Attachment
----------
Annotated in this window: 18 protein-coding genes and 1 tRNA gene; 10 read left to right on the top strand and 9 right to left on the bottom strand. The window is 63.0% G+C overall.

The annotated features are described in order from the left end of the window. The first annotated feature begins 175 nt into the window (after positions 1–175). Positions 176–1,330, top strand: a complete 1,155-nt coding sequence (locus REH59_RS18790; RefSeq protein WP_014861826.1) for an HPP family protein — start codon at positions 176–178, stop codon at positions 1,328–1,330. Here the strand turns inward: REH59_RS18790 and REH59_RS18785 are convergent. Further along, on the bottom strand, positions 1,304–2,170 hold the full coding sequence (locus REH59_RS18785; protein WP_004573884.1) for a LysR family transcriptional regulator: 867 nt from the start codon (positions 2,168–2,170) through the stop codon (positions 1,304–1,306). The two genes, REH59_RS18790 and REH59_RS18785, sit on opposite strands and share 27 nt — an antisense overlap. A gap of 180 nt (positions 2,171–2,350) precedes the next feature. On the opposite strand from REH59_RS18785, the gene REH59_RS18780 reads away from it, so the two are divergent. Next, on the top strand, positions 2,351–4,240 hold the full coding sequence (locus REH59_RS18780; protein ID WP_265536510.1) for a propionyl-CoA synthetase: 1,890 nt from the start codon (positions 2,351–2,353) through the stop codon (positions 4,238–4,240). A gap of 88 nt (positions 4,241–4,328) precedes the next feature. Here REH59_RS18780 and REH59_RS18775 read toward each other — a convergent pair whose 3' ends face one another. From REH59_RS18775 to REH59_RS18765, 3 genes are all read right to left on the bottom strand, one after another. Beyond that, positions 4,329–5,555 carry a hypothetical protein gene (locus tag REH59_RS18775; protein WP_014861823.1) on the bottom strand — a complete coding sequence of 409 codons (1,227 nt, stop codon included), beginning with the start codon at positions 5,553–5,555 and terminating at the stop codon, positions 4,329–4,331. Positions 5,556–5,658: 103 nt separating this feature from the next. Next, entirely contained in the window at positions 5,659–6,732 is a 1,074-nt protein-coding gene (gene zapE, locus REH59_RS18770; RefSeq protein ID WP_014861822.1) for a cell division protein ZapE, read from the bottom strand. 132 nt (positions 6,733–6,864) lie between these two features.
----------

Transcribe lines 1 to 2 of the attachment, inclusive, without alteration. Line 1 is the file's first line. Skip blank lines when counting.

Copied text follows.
Annotated in this window: 18 protein-coding genes and 1 tRNA gene; 10 read left to right on the top strand and 9 right to left on the bottom strand. The window is 63.0% G+C overall.

The annotated features are described in order from the left end of the window. The first annotated feature begins 175 nt into the window (after positions 1–175). Positions 176–1,330, top strand: a complete 1,155-nt coding sequence (locus REH59_RS18790; RefSeq protein WP_014861826.1) for an HPP family protein — start codon at positions 176–178, stop codon at positions 1,328–1,330. Here the strand turns inward: REH59_RS18790 and REH59_RS18785 are convergent. Further along, on the bottom strand, positions 1,304–2,170 hold the full coding sequence (locus REH59_RS18785; protein WP_004573884.1) for a LysR family transcriptional regulator: 867 nt from the start codon (positions 2,168–2,170) through the stop codon (positions 1,304–1,306). The two genes, REH59_RS18790 and REH59_RS18785, sit on opposite strands and share 27 nt — an antisense overlap. A gap of 180 nt (positions 2,171–2,350) precedes the next feature. On the opposite strand from REH59_RS18785, the gene REH59_RS18780 reads away from it, so the two are divergent. Next, on the top strand, positions 2,351–4,240 hold the full coding sequence (locus REH59_RS18780; protein ID WP_265536510.1) for a propionyl-CoA synthetase: 1,890 nt from the start codon (positions 2,351–2,353) through the stop codon (positions 4,238–4,240). A gap of 88 nt (positions 4,241–4,328) precedes the next feature. Here REH59_RS18780 and REH59_RS18775 read toward each other — a convergent pair whose 3' ends face one another. From REH59_RS18775 to REH59_RS18765, 3 genes are all read right to left on the bottom strand, one after another. Beyond that, positions 4,329–5,555 carry a hypothetical protein gene (locus tag REH59_RS18775; protein WP_014861823.1) on the bottom strand — a complete coding sequence of 409 codons (1,227 nt, stop codon included), beginning with the start codon at positions 5,553–5,555 and terminating at the stop codon, positions 4,329–4,331. Positions 5,556–5,658: 103 nt separating this feature from the next. Next, entirely contained in the window at positions 5,659–6,732 is a 1,074-nt protein-coding gene (gene zapE, locus REH59_RS18770; RefSeq protein ID WP_014861822.1) for a cell division protein ZapE, read from the bottom strand. 132 nt (positions 6,733–6,864) lie between these two features.